I have showed my pictures to other missionaries, which is always fun. No one believes that Daniel is younger than me. Is Chris still getting cuter? Let me know when he starts talking, crawling, or whatever is next. More good news: something strange is happening with mail, so we never know when it comes, but I got 11 Dear Elder letters! For some reason, DearElder put them all on the same pages and said they were from Cambry Parrish. Kinda weird, but I was able to figure out who they were all from and their addresses. They were all dated around June 25-28. I also found out that I can send letters to other missions for free! So I sent letters to Elders Claypool, Byers, and Blanchard. Hope they get to the two in the MTC before they take off.

Recently we have been doing a lot of moving. Construction is almost finished on the CCM and the temple, and we are gettting 60 or 70 more missionaries tomorrow. We have been moving a lot of furniture and pictures. We carried this safe down the stairs that took four of us, and it was only about the size of two computer towers. Elder Smith called it the Golden Plates. I should also let you know that for this last week I have a new companion! Elder Cutler was switched to Elder Suprise so they can both get some extra Spanish help before we get Latino Companions next week. So now I am companions with Elder Adamson and Elder Brown, the two missionaries I knew beforehand. Who would've guessed?

Over this past week we have also had a lot of the new teachers do their trial runs on us; which is fun. They're always bringing new ways to teach and study. Sometimes I am learning so much I feel like my head is going explode. We have learned about teaching to meet needs, helping investigators study the scriptures, feeling the spirit/receiving revelation, and the importance of the Book of Mormon. That reminds me, a couple weeks ago I asked for advice on how we can get people to read the Book of Mormon/understand its immediate importance. Could you ask the family about that? Definitely something we need to work on. There is a page in Preach My Gospel about how the Book of Mormon supports the Bible. It has examples of correlating scriptures between the two and encourages you to find more, so I have been doing a lot of that in my Personal Study recently. That will be really good when we teach Evangelicals or anyone else who thinks the Bible is complete. We can show that we aren´t adding any perverse doctrine to the Bible, we are just adding clearer explanations that are applicable enough to be worth reading.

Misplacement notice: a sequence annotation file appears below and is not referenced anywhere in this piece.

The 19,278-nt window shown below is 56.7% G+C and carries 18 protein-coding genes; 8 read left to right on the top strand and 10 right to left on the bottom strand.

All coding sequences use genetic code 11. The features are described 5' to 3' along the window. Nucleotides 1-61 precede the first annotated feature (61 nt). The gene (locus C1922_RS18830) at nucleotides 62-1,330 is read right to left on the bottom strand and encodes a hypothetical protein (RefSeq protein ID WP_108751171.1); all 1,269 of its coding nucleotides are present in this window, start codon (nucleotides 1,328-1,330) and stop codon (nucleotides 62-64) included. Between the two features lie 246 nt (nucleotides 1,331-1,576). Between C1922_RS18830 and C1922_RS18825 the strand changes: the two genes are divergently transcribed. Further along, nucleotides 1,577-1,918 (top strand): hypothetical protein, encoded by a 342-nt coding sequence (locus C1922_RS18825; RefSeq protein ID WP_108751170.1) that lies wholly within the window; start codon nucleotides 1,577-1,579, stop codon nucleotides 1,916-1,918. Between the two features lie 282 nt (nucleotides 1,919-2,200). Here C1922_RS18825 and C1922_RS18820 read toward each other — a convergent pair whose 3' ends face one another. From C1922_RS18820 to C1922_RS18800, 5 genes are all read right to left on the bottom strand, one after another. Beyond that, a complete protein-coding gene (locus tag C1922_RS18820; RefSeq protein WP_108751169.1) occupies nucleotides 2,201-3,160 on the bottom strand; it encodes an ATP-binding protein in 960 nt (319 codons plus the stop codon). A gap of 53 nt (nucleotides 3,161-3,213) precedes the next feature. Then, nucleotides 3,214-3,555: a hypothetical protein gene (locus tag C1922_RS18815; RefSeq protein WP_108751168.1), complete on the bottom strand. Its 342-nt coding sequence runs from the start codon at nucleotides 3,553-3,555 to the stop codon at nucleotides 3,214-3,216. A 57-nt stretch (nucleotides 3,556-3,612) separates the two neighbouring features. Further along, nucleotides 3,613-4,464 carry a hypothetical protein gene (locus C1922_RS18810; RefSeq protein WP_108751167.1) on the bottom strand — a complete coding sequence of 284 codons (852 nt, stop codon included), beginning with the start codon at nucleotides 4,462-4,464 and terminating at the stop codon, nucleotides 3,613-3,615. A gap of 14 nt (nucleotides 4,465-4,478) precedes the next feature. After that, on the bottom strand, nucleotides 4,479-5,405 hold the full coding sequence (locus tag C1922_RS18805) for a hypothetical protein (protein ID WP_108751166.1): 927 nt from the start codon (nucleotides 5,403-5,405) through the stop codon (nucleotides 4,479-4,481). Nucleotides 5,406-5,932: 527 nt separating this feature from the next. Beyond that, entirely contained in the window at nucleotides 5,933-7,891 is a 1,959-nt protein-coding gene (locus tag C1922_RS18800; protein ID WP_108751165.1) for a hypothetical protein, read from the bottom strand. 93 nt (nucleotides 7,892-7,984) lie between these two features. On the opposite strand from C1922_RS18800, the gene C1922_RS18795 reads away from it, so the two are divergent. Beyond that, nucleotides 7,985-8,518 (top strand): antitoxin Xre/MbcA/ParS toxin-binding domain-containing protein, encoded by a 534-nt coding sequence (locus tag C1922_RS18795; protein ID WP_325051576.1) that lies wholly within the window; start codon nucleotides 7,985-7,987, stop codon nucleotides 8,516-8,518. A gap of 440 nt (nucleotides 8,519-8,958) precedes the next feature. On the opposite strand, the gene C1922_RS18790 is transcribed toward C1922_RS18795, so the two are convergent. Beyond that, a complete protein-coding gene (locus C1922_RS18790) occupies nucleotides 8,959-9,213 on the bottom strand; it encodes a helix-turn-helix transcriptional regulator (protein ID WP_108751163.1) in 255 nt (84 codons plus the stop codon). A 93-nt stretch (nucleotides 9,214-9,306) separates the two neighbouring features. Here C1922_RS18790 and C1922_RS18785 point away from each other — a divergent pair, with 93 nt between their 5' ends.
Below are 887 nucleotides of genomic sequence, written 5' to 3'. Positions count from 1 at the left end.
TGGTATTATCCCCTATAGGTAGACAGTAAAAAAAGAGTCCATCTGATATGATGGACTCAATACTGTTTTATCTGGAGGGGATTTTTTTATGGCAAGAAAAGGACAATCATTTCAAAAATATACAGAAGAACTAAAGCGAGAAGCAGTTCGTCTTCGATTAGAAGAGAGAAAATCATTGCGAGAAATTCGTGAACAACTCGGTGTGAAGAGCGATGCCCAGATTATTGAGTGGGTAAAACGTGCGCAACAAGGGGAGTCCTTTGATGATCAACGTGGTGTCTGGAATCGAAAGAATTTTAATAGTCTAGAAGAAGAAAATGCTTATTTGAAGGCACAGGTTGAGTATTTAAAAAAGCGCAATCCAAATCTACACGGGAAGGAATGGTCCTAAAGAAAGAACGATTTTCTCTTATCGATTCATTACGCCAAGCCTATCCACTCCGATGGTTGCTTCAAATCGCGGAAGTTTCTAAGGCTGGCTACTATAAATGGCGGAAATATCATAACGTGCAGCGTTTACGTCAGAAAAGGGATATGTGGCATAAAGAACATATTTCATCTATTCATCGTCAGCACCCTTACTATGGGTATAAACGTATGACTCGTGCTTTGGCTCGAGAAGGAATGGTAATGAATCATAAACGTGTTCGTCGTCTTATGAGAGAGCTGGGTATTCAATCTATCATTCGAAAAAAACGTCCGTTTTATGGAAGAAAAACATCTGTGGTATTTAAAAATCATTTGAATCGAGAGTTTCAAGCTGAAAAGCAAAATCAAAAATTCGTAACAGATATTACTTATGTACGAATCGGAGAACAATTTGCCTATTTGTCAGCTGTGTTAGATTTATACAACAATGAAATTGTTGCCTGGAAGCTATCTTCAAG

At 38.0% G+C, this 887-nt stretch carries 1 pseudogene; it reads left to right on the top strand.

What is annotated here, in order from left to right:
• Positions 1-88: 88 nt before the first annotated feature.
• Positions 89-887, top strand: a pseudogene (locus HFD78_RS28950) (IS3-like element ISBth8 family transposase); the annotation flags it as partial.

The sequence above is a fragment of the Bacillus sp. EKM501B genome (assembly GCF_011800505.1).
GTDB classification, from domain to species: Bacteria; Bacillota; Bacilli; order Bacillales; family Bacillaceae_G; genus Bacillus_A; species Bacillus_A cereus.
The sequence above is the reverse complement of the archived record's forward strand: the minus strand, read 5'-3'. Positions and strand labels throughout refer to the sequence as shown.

Speaking of Evangleicals, we actually didn´t find any this week in Proselyting. I like our new area; the people are a lot more willing to listen. We have run into a few members, and there are more young people, which is good. My favorite experience was with a young guy I ran into at the beginning who didn´t believe in God. We gave him a Book of Mormon and, even though he didn´t want to, I explained that this book could change his life if he let it. I felt like it all came out naturally and confidently, which is why I felt really good about it. Hopefully he decides to read and pray. I also drank soda for the first time in years. We talked to this old Catholic lady for a long time, explaining the restoration and such. Then she gave us some empanadas and a glass of coke, so I had to drink a little just to be nice. And those empanadas were amazing; they tasted like chalupas from Taco Bell. Unfortunately, she has the belief that many people down here do: all churches are good. That is such an obstacle in getting people to learn more about ours. Maybe next week we can teach her again and help her make progress, and then I can learn how to answer that question when it comes up again.

So, that is one thing about Argentines: they are very accepting people. I don´t know too much more about them because I haven´t mastered the language or been down here enough to find what the major differences between the Hispanic cultures are. People always have fun things to say about Paraguayos. And like I said, Argentines are great. They love soccer. There is pretty much no racism. The city can be pretty dirty and run-down in parts, but I still love it. It´s always a guessing game when shops will be open in the afternoon. And you never know who will be willing to listen. Sometimes even the rougher looking people have had a nice encounter with missionaries and they are wiling to talk. The Lord works in mysterious ways.